by Leo X. Robertson
Writing Tip 4/4: Chill!
In this series, I’ve so far covered how and what to read, how to get story ideas and then how to turn them into stories. This next step is more like an attitude towards this entire process, and it has improved my writing more than any of the above.
I mostly live in my own head, awash in ideas. I realized only recently that this is the reason I’m often so irritable. Life—emails, people, loud noises etc—keeps trying to draw me out of my own head, but I’m poorly designed for reality.
My mum once signed me up for rugby camp (what in the hell was she thinking?) and I ended up at the side of the field picking daisies. Everyone got mad at me because I made the team “offside”, which is not only something I still don’t understand but a term I resent knowing.
We Robertsons are insanely sensitive people. When other people tell us difficult things about their lives, it “feels loud.” It makes us want to put up our hands to deflect the influx of emotions the story causes. We deeply empathize with others, way more than is necessary to get through your average life.
I have an internal furnace that is easily stoked, and I have to discharge all that energy in the form of written stories or else steam will shoot out of my ears and I’ll collapse in the frozen foods aisle or something.
I am not designed for a lot of things. That’s fine so long as I can, as far as possible, live a life that doesn’t require me to do them. This is to everyone’s benefit.
Like, please don’t insist that I join the rugby team. I will make us all “offside”, and I am physically incapable of caring what that is. I know your zealotry is well-intentioned, but I’m needed over by the daisies, where I will be fleshing out crummy extended metaphors that seem to disprove the point I’m making about needing to be a writer.
This all sounds very strange. Is it a boast? Is it a lie?
It sounds like a boast, maybe, because writers always love to overemphasize how their temperaments are tailored for the task of writing. After all, it can be such a difficult thing to justify.
It might also sound like I’m lying to myself because of the negative connotations of this admission: “refusing to deal with the world”, “generic millennial complaint”, etc.
I admit that my temperament makes me an impractical and perhaps objectively useless person, but it’s just the way I am. It’s not with egotistical delusion but with humility that I accept my need to do this thing, despite its apparent frivolity. But I do accept it, and with that acceptance comes relief.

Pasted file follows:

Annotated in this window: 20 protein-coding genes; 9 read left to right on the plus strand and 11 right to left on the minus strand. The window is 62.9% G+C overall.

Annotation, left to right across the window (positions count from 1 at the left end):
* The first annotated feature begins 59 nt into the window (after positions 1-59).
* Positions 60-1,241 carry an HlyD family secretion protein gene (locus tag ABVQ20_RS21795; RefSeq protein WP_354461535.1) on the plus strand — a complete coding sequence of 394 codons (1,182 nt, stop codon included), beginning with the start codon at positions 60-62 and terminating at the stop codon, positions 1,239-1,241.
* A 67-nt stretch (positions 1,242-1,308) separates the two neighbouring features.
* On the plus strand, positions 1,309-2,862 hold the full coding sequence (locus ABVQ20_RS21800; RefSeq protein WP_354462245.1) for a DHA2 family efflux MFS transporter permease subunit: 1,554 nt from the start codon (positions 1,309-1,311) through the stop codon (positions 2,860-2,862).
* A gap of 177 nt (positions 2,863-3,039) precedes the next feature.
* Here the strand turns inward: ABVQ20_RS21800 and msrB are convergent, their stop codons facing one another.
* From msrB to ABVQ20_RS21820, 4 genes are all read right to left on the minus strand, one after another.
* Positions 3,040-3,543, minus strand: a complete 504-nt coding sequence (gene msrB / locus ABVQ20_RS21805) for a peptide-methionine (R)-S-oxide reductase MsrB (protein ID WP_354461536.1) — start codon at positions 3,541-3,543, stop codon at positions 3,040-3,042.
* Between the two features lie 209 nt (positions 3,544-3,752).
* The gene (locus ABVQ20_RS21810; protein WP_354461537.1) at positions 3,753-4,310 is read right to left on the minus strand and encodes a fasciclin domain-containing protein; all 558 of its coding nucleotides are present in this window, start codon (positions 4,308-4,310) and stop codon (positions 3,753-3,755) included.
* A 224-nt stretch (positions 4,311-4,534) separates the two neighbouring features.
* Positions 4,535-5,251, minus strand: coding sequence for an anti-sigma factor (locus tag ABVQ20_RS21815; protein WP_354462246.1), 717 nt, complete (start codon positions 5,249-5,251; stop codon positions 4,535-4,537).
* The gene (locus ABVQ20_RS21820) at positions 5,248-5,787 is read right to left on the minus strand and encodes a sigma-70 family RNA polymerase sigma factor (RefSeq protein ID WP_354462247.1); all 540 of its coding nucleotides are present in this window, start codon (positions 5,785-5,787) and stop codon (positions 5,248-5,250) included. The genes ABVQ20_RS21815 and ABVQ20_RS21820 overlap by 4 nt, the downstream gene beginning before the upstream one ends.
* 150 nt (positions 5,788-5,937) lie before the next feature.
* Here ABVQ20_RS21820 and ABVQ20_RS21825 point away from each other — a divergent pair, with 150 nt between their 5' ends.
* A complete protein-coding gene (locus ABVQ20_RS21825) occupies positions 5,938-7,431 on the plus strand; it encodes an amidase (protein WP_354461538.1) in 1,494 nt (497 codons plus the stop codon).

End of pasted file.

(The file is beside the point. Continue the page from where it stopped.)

Frivolous or not, writing can be a daunting task. How many stories are there: millions, billions? And you’re asking yourself to add something new to that, something original? Who even reads anymore anyway?
Let’s not spiral. All I want from you is one original story idea. That’s all you need. While you’re working on that one, you’ll get the next one and so on.
I’ve already given some thoughts on how to gain story ideas, but sometimes I like to do word association just to remind myself how many ideas remain. A writer on my podcast told me she thought of her writing as “Palahniuk meets Tolstoy.” That’s territory she can mine for the rest of her life! I recently read a story that seemed to me like “Lars von Trier in space.” There’s an entire oeuvre right there.
If you agree with the ease at which originality can be generated, then surely our writerly anxiety towards story writing can’t have anything to do with that. It is, more likely, a restlessness that seeks constant novelty. And that might feel uncomfortable, but it’s surely an essential innate feature of telling good stories. It means that if you’re keeping your brain well-fed with ideas and such, the originality will reach you organically.
Your subconscious is a delicate thing that gets easily scared. It won’t produce good material when rushed or pressured to do so. So take some of that pressure off.
Now that I know how important writing is to me, I have allowed myself to do more things that facilitate the writing at the expense of other more practical duties. I stare out the window. I drift into my own thoughts. I take naps to recharge creative energy. I sleep in at the weekends, in search of more crazy dreams that I can turn into stories. I spend hours reading, allowing myself to fall into the stories without picking at their language or scoffing about how I could do a better job. A story, after all, can only be enjoyed and then deconstructed—not both at once. (Another false dichotomy, perhaps, but the more you do one, the less you can do the other.)
I accept that a lot of what I read won’t be useful to me for weeks, months, years, maybe never. But I trust that I will know what to apply and when, and that if I need a more detailed read of anything, I can always come back. It’s only important to stay in the stream of it, a continual influx (reading) and efflux (writing) of fiction. It’s this state of being I’m trying to achieve, more than reading or writing anything in particular.
When it comes to stories, I allow them to take as long as it takes, and I stop writing when I get tired. If I get bored with a piece or stuck on it somehow, I move onto another one. I’ve burnt out several times on the same stories, but when enough time passes, I eventually know what to do next.
So just chill. Do your best. No one can ask you for more than that ?
I don’t like getting wished good luck, so I’ll say instead: You’ve got this.
About the Author
Leo X. Robertson is a Scottish process engineer and writer, currently living in Stavanger, Norway. He has work published by or forthcoming with Flame Tree Press, Pulp Literature, Helios Quarterly and others. His latest novella, “Jesus of Scumburg”, is out now with NihilismRevised. Find him on Twitter @Leoxwrite or check out his website, leoxrobertson.wordpress.com